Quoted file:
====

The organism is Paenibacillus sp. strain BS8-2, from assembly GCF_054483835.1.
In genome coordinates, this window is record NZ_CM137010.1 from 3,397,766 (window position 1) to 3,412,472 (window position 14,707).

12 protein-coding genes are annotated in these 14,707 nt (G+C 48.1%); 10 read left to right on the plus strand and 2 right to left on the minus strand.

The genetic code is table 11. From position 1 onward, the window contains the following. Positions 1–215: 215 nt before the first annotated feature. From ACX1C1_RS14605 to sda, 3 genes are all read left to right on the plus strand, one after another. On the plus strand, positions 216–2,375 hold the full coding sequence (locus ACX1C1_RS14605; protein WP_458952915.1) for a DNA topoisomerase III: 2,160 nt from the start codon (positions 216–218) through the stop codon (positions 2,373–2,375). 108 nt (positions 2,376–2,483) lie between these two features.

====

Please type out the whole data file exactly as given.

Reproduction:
The organism is Paenibacillus sp. strain BS8-2, from assembly GCF_054483835.1.
In genome coordinates, this window is record NZ_CM137010.1 from 3,397,766 (window position 1) to 3,412,472 (window position 14,707).

12 protein-coding genes are annotated in these 14,707 nt (G+C 48.1%); 10 read left to right on the plus strand and 2 right to left on the minus strand.

The genetic code is table 11. From position 1 onward, the window contains the following. Positions 1–215: 215 nt before the first annotated feature. From ACX1C1_RS14605 to sda, 3 genes are all read left to right on the plus strand, one after another. On the plus strand, positions 216–2,375 hold the full coding sequence (locus ACX1C1_RS14605; protein WP_458952915.1) for a DNA topoisomerase III: 2,160 nt from the start codon (positions 216–218) through the stop codon (positions 2,373–2,375). 108 nt (positions 2,376–2,483) lie between these two features.